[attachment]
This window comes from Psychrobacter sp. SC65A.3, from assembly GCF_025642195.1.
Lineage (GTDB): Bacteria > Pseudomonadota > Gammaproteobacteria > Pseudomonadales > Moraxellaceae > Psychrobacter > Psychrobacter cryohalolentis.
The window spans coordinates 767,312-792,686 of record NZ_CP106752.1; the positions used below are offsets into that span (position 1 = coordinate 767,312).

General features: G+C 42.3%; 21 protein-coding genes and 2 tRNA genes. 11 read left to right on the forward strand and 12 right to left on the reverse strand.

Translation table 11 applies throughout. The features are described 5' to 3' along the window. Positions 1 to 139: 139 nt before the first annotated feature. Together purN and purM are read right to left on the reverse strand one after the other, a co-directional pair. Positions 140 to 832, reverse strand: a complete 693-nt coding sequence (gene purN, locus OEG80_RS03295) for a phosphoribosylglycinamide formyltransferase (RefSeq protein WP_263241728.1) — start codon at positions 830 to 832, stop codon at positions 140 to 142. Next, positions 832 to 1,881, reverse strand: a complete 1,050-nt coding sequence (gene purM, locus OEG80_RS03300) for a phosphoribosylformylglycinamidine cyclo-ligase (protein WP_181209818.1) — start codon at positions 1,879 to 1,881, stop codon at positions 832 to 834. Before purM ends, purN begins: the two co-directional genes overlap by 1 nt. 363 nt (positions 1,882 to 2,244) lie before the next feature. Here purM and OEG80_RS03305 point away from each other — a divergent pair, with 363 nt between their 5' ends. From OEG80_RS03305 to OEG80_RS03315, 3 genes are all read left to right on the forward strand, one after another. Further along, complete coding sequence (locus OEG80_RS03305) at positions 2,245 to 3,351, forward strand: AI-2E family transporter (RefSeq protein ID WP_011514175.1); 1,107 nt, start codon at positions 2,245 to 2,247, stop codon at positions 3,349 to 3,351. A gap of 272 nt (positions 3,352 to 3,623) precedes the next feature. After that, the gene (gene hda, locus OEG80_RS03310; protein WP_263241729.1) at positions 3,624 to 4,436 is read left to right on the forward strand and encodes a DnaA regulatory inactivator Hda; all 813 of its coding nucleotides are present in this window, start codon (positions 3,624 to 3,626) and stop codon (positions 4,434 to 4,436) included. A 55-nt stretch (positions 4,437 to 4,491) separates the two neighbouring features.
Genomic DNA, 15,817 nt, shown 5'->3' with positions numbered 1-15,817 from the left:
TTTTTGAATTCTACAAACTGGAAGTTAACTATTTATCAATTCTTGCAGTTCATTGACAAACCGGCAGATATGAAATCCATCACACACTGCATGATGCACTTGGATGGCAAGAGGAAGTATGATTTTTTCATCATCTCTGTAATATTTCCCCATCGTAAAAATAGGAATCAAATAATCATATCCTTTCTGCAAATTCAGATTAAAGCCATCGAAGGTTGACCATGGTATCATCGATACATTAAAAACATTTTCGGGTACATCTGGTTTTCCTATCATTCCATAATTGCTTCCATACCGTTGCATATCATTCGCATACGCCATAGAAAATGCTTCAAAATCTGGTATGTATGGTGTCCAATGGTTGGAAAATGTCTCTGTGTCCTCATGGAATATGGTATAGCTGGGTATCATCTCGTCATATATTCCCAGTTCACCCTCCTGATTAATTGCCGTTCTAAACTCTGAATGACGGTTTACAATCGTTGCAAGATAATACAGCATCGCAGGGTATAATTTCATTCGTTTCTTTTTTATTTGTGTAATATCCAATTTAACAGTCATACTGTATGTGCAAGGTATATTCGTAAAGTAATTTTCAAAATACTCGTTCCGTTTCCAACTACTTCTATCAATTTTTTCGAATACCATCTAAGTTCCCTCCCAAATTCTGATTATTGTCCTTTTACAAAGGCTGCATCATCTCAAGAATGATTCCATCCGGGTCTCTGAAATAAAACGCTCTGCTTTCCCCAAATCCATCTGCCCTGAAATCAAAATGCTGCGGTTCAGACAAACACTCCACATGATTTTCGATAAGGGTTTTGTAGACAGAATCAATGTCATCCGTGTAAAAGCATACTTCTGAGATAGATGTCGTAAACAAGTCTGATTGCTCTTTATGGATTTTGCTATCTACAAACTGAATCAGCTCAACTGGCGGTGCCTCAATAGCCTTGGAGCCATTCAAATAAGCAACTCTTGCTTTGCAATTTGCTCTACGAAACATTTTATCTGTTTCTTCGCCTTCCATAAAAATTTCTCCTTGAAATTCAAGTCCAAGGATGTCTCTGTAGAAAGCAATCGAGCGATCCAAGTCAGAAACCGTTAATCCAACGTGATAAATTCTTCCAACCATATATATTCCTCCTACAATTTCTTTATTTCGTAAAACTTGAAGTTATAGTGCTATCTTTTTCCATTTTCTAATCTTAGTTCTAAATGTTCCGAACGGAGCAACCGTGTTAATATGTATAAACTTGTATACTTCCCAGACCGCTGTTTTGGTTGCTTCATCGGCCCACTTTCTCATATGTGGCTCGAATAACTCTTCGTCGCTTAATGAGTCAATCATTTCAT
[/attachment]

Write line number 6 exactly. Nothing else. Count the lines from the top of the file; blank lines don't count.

Genomic DNA, 15,817 nt, shown 5'->3' with positions numbered 1-15,817 from the left: